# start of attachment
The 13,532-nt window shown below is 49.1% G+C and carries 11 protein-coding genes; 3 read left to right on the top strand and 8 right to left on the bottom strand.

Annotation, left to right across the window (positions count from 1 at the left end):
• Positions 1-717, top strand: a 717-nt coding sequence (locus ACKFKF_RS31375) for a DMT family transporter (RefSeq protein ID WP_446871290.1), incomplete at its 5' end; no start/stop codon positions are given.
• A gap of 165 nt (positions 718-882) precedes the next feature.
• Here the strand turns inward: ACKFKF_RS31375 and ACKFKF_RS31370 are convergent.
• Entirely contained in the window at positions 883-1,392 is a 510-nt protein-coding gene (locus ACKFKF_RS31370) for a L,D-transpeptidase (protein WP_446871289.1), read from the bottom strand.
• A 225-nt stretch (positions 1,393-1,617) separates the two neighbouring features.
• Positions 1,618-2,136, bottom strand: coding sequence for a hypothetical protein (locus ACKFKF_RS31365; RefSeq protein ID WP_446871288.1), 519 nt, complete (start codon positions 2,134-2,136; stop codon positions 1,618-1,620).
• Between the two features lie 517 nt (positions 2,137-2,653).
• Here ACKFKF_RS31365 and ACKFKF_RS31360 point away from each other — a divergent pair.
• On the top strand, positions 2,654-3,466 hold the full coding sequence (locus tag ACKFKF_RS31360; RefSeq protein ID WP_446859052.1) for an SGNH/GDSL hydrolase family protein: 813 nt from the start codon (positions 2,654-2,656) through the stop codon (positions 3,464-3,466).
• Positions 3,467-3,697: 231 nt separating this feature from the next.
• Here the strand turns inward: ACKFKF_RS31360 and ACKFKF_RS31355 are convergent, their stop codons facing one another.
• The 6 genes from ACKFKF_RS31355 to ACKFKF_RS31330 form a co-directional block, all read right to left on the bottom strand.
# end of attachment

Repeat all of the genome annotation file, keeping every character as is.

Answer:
The 13,532-nt window shown below is 49.1% G+C and carries 11 protein-coding genes; 3 read left to right on the top strand and 8 right to left on the bottom strand.

Annotation, left to right across the window (positions count from 1 at the left end):
• Positions 1-717, top strand: a 717-nt coding sequence (locus ACKFKF_RS31375) for a DMT family transporter (RefSeq protein ID WP_446871290.1), incomplete at its 5' end; no start/stop codon positions are given.
• A gap of 165 nt (positions 718-882) precedes the next feature.
• Here the strand turns inward: ACKFKF_RS31375 and ACKFKF_RS31370 are convergent.
• Entirely contained in the window at positions 883-1,392 is a 510-nt protein-coding gene (locus ACKFKF_RS31370) for a L,D-transpeptidase (protein WP_446871289.1), read from the bottom strand.
• A 225-nt stretch (positions 1,393-1,617) separates the two neighbouring features.
• Positions 1,618-2,136, bottom strand: coding sequence for a hypothetical protein (locus ACKFKF_RS31365; RefSeq protein ID WP_446871288.1), 519 nt, complete (start codon positions 2,134-2,136; stop codon positions 1,618-1,620).
• Between the two features lie 517 nt (positions 2,137-2,653).
• Here ACKFKF_RS31365 and ACKFKF_RS31360 point away from each other — a divergent pair.
• On the top strand, positions 2,654-3,466 hold the full coding sequence (locus tag ACKFKF_RS31360; RefSeq protein ID WP_446859052.1) for an SGNH/GDSL hydrolase family protein: 813 nt from the start codon (positions 2,654-2,656) through the stop codon (positions 3,464-3,466).
• Positions 3,467-3,697: 231 nt separating this feature from the next.
• Here the strand turns inward: ACKFKF_RS31360 and ACKFKF_RS31355 are convergent, their stop codons facing one another.
• The 6 genes from ACKFKF_RS31355 to ACKFKF_RS31330 form a co-directional block, all read right to left on the bottom strand.